NNPC writes Accountant-General, says no remittance for April

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The Nigerian National Petroleum Corporation (NNPC) says there will be zero remittance to the Federation Accounts Allocation Committee (FAAC) for the month of April 2021, due to fuel subsidy payment.

In a letter dated April 26 and addressed to the Accountant-General Federation, the NNPC said that it recorded a shortfall of N111,966,456,903.74 in February as a result of the landing cost of Premium Motor Spirit (PMS) which was N184 per litre as against the subsisting ex-coastal price of N128 per litre.

According to the corporation, the shortfall is traced to an inconclusive discussion on the hike in fuel price between the government and the labour unions.

The letter stated that this will now be deducted from April 2021 Oil and Gas Proceeds, so as to ensure a continuous supply of petroleum products.

“Further to our previous correspondences on the above subject, we wish to advise on the projected remittance to the Federation Account for the months of April (May FAAC) to June 2021 (July 2021 FAAC),” NNPC said its letter.

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“The Accountant-General of the Federation is kindly invited to note that the average landing cost of Premium Motor Spirit (PMS) for the month of March 2021 was N184 per litre as against the subsisting ex-coastal price of N128 per litre, which has remained constant notwithstanding the changes in the macroeconomics variables affecting petroleum products pricing.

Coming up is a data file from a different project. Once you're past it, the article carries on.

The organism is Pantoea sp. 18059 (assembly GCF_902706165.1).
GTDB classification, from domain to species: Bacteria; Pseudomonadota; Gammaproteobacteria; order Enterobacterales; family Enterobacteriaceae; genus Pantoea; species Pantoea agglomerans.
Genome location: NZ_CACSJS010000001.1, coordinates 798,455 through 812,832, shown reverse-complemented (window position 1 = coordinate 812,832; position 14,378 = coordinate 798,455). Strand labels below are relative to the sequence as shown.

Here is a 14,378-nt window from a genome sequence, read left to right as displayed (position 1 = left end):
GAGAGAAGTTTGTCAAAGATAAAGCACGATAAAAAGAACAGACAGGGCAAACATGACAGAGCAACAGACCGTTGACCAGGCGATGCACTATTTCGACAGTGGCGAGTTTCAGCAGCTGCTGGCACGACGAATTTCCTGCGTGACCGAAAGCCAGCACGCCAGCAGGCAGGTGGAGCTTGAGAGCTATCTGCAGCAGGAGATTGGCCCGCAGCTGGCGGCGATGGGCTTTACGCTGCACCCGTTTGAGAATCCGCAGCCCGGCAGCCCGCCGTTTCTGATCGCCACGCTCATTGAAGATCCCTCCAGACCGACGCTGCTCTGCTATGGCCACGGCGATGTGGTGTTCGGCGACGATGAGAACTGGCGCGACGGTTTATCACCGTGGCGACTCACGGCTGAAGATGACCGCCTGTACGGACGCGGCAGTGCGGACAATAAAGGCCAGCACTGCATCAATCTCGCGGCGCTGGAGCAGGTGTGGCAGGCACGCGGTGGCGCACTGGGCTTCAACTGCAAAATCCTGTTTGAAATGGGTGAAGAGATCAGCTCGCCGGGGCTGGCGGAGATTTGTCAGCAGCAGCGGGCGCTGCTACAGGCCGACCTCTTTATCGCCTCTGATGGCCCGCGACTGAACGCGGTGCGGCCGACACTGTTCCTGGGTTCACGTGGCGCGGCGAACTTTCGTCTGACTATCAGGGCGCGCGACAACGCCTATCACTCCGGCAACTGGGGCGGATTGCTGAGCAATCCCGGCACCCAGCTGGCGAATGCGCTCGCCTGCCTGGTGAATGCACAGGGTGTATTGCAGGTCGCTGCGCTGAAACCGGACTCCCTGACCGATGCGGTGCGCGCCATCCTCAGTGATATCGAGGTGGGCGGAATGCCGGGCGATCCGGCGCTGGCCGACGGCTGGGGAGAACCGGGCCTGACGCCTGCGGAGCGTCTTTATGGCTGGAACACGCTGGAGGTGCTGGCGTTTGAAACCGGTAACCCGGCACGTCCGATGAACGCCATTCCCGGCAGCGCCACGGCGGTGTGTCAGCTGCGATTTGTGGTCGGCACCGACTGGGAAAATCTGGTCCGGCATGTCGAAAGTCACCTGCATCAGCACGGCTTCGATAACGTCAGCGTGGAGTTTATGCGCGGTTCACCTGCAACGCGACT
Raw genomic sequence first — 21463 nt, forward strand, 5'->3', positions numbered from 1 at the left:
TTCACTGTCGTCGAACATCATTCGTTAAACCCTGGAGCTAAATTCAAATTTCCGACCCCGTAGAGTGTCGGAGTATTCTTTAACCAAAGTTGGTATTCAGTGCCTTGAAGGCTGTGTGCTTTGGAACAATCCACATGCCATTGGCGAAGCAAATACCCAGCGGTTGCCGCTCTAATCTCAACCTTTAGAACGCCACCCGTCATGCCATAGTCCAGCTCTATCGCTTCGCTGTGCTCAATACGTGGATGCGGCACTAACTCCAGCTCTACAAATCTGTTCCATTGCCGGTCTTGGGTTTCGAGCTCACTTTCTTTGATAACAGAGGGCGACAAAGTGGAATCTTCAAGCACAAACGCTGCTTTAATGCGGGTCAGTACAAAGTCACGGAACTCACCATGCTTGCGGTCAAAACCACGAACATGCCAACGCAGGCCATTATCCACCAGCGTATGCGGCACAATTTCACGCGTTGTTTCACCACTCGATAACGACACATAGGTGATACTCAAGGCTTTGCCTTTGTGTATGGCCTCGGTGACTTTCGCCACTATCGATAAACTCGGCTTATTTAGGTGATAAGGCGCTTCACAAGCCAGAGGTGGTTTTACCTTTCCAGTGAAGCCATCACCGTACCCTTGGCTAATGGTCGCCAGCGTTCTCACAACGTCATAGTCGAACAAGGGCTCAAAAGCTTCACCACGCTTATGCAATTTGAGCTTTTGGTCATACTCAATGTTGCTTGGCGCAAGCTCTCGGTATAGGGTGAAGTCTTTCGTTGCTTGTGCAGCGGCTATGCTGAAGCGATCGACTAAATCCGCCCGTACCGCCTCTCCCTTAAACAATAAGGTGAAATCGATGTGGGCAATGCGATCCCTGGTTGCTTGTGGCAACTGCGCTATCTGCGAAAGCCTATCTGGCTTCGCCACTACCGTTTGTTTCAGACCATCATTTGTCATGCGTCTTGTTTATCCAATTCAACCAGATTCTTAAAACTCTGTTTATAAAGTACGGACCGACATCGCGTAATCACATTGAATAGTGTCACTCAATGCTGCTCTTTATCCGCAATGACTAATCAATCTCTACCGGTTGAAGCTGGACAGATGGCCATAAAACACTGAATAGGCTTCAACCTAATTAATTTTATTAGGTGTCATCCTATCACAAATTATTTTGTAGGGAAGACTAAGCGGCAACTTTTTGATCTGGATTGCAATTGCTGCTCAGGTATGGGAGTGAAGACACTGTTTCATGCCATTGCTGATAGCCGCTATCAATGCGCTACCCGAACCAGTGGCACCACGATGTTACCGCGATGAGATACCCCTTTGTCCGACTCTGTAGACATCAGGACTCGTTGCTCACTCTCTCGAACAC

“As the discussions between Government and the Labour are yet to be concluded, NNPC recorded a value shortfall of N111,966,456,903.74 in February 2021 as a result of the difference highlighted above. Accordingly, a projection of remittance to the Federation for the next three months is presented in the attached schedule.

“Accordingly, the AGF is invited to note that the sum of N111,966,456,903.74 will be deducted from April 2021 Oil and Gas Proceeds due to the Federation in May 2021, which will translate to zero remittance to the Federation Account from NNPC in the month of May 2021.

“This is to ensure the continuous supply of Petroleum Products to the nation and guarantee energy security. Please accept the assurances of my highest regards.”

Earlier in March, Mele Kyari, the Group Managing Director (GMD) of NNPC noted that the corporation may no longer be able to bear subsidy burden of providing subsidy for petrol.

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“The price could have been anywhere between N211 and N234 to the litre. The meaning of this is that consumers are not paying for the full value of the PMS that we are consuming and therefore someone is paying that cost,” Mr Kyari had said.

“As we speak today, the difference is being carried in the books of NNPC and I can confirm to you that NNPC may no longer be in a position to carry that burden.”

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